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988 Brought A Rise In Mental Health Crisis Calls. Lawmakers Say It Needs More Funding

Congressman Tony Cárdenas stands at a podium. He wears a blue suit and to his right is a banner which has information for 988 -- the suicide and crisis lifeline. To his left is a white van that says 'Los Angeles County' on the door. It's one of L.A. County's therapeutic transport vans, which are staffed by unarmed teams who respond to mental health crises.
Congressman Tony Cárdenas at Thursday's news conference. To his left is one of L.A. County's therapeutic transport vans, which are staffed by unarmed teams who respond to mental health crises.
(Robert Garrova
/
LAist)
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The new number to call for mental health crises, 988, officially went live about a month ago.

The launch of the new, easier-to-remember number has brought with it a spike in calls, and some lawmakers say it’s going to need more funding to be fully successful.

In Los Angeles, the nation’s largest crisis call center has seen a 50% bump in calls since 988 went live. Didi Hirsch, the nonprofit that operates the center, is looking to bring on at least 100 more counselors to meet that demand.

Those counselors — mostly volunteers who undergo extensive training — saw a record-breaking 15,500 calls, chats and texts in July alone, according to company CEO Lyn Morris.

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Some of the calls prompt an in-person response from the Department of Mental Health, which sends out unarmed teams of clinicians to try to de-escalate situations and get someone help.

“It’s difficult because we don’t have the number of teams available compared [with] the number of calls, said Miriam Brown, deputy director of the Emergency Outreach and Triage Division at L.A. County Department of Mental Health.

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Currently, DMH has 30 two-person psychiatric mobile response teams that go out on calls around the county, as well as five specially-outfitted vans staffed by a driver, a mental health expert, and someone who has lived experience with mental illness. The county is also looking to contract with third parties that can provide mobile crisis response.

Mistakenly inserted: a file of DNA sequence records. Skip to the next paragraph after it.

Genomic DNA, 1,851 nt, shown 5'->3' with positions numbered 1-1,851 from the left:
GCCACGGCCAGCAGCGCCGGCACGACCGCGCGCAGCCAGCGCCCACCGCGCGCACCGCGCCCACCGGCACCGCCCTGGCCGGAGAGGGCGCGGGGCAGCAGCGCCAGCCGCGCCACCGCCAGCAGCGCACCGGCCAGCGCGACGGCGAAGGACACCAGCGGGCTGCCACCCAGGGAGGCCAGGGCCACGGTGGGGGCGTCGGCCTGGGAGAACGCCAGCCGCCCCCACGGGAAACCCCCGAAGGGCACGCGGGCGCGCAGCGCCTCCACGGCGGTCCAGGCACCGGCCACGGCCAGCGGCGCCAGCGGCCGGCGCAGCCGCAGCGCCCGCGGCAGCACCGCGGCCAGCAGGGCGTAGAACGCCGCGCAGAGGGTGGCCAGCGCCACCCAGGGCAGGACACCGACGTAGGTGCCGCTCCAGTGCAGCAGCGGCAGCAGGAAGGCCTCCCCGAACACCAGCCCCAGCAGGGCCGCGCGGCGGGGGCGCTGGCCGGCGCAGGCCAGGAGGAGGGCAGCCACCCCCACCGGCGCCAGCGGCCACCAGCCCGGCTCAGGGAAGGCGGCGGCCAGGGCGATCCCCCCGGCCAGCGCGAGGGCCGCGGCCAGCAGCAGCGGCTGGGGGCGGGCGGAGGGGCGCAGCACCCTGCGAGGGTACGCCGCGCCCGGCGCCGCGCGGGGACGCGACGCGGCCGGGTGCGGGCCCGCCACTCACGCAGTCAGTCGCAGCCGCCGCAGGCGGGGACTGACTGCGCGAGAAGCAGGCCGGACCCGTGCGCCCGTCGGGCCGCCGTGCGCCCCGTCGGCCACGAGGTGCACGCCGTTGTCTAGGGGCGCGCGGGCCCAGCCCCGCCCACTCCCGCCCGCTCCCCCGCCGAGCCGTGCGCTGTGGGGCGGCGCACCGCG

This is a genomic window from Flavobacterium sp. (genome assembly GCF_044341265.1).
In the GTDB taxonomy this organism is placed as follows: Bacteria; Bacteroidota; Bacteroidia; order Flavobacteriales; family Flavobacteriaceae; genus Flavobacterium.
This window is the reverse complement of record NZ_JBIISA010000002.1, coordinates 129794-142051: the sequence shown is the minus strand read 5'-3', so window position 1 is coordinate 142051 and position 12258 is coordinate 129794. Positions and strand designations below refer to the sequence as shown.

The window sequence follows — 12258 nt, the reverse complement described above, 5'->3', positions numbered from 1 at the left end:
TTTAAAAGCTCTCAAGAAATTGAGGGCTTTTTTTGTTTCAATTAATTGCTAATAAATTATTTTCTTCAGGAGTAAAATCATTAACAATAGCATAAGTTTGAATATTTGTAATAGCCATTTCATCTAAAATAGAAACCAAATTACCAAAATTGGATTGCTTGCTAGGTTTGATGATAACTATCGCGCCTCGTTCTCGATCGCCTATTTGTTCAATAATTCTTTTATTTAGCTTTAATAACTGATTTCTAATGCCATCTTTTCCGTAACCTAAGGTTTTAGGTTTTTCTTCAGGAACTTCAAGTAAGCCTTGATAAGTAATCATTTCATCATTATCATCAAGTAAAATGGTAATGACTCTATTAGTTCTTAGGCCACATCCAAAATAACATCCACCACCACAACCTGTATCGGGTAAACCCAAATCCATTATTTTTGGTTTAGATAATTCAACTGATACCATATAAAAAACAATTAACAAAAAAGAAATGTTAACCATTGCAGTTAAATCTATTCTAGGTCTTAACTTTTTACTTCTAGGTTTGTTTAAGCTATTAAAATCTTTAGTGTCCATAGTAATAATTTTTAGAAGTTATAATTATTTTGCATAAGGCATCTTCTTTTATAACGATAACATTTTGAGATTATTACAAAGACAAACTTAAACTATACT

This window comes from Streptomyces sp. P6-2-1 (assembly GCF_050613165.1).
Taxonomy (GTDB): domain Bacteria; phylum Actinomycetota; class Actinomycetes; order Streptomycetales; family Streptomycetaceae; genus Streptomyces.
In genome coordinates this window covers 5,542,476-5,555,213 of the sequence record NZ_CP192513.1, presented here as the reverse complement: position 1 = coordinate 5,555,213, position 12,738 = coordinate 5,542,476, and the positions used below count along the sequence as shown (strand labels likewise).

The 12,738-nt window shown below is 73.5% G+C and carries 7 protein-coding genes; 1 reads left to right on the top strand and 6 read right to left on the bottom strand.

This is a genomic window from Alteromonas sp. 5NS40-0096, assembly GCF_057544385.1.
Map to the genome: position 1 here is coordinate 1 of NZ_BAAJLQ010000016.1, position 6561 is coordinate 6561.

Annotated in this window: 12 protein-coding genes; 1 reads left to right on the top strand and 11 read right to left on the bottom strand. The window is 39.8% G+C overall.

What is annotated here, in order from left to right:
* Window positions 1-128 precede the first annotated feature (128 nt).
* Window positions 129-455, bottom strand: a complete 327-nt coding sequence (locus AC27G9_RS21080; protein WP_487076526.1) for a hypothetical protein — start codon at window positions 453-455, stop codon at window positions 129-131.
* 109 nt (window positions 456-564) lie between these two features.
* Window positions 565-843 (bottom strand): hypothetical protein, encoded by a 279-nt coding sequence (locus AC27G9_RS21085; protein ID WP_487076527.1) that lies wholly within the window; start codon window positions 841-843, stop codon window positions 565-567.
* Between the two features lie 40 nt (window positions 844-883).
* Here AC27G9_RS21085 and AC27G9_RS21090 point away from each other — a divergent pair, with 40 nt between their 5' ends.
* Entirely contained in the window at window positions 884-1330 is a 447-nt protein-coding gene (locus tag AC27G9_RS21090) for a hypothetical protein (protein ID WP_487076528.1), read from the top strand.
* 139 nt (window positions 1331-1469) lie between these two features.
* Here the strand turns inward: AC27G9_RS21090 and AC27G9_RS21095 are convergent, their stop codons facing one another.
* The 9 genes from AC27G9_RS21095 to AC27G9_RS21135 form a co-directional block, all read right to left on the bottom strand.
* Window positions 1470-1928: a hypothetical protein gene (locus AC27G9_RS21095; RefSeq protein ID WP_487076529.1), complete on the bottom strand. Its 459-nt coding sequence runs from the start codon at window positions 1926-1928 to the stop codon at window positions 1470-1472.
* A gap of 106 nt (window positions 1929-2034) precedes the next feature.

Lawmakers say it’s going to take more money to field all those calls, respond in person and have a place for people in psychiatric crisis to go in L.A.

Congressman Tony Cárdenas held a press conference Thursday calling for the passage of the 988 Implementation Act, which would provide hundreds of millions of federal dollars for both call centers and unarmed responders. Cárdenas is also pushing for a state bill that would add a surcharge to phone lines to beef up funding for call centers.

Cárdenas has also advocated for 988 as an alternative to the current system, where law enforcement is often the default response for mental health crises.

Congresswoman Karen Bass, who’s running for mayor of L.A., told the press conference that it was easy to see the link between mental health crises and law enforcement shootings during her work on police reform.

“I think it’s something that is unjust and unfair that we have left it to law enforcement to pick up the pieces, when society should be addressing these problems in a different way,” Bass said.

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People with untreated serious mental illness are 16 times more likely to be killed during an encounter with law enforcement than other civilians, according to the Treatment Advocacy Center. And 25% of people shot at by the LAPD from 2015-19 were perceived to have a mental illness.

Some have been critical of 988, arguing that police are still being dispatched in some situations.

Cárdenas said statistics on the number of 988 calls that resulted in a law enforcement response had not been “accumulated yet.”

“The bottom line is, with 988 we’re able to have a system that has more deployment of mental health professionals out to the situation, instead of the default being ... send out an armed police officer,” he said.

What questions do you have about mental health in SoCal?
One of my goals on the mental health beat is to make the seemingly intractable mental health care system more navigable.